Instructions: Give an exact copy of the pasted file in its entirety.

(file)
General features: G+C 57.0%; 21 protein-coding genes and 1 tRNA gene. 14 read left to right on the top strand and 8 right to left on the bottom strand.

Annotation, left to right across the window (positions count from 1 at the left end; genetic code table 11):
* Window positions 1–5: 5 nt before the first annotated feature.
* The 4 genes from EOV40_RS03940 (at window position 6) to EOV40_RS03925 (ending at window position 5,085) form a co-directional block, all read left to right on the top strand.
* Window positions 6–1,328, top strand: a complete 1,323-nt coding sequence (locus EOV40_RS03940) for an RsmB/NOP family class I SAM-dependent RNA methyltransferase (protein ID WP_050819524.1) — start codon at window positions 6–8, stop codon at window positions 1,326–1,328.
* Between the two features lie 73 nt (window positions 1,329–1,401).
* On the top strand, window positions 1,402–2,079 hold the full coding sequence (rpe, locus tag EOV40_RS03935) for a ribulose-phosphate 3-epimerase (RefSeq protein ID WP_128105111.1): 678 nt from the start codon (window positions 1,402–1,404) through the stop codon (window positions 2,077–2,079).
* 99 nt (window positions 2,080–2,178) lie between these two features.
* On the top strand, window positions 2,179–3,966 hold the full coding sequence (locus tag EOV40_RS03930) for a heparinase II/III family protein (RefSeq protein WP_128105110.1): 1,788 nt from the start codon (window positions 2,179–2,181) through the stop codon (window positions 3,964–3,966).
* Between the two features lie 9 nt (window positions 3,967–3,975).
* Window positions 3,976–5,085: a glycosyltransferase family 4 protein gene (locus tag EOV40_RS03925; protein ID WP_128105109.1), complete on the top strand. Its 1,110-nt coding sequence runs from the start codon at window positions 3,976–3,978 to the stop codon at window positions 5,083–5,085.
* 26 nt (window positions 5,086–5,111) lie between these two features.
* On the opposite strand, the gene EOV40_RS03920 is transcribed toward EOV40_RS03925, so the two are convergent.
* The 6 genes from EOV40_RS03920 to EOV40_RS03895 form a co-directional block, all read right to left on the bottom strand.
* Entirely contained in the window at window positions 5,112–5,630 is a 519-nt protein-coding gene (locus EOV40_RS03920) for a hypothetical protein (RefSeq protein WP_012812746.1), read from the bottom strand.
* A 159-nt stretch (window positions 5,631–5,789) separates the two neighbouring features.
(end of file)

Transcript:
General features: G+C 57.0%; 21 protein-coding genes and 1 tRNA gene. 14 read left to right on the top strand and 8 right to left on the bottom strand.

Annotation, left to right across the window (positions count from 1 at the left end; genetic code table 11):
* Window positions 1–5: 5 nt before the first annotated feature.
* The 4 genes from EOV40_RS03940 (at window position 6) to EOV40_RS03925 (ending at window position 5,085) form a co-directional block, all read left to right on the top strand.
* Window positions 6–1,328, top strand: a complete 1,323-nt coding sequence (locus EOV40_RS03940) for an RsmB/NOP family class I SAM-dependent RNA methyltransferase (protein ID WP_050819524.1) — start codon at window positions 6–8, stop codon at window positions 1,326–1,328.
* Between the two features lie 73 nt (window positions 1,329–1,401).
* On the top strand, window positions 1,402–2,079 hold the full coding sequence (rpe, locus tag EOV40_RS03935) for a ribulose-phosphate 3-epimerase (RefSeq protein ID WP_128105111.1): 678 nt from the start codon (window positions 1,402–1,404) through the stop codon (window positions 2,077–2,079).
* 99 nt (window positions 2,080–2,178) lie between these two features.
* On the top strand, window positions 2,179–3,966 hold the full coding sequence (locus tag EOV40_RS03930) for a heparinase II/III family protein (RefSeq protein WP_128105110.1): 1,788 nt from the start codon (window positions 2,179–2,181) through the stop codon (window positions 3,964–3,966).
* Between the two features lie 9 nt (window positions 3,967–3,975).
* Window positions 3,976–5,085: a glycosyltransferase family 4 protein gene (locus tag EOV40_RS03925; protein ID WP_128105109.1), complete on the top strand. Its 1,110-nt coding sequence runs from the start codon at window positions 3,976–3,978 to the stop codon at window positions 5,083–5,085.
* 26 nt (window positions 5,086–5,111) lie between these two features.
* On the opposite strand, the gene EOV40_RS03920 is transcribed toward EOV40_RS03925, so the two are convergent.
* The 6 genes from EOV40_RS03920 to EOV40_RS03895 form a co-directional block, all read right to left on the bottom strand.
* Entirely contained in the window at window positions 5,112–5,630 is a 519-nt protein-coding gene (locus EOV40_RS03920) for a hypothetical protein (RefSeq protein WP_012812746.1), read from the bottom strand.
* A 159-nt stretch (window positions 5,631–5,789) separates the two neighbouring features.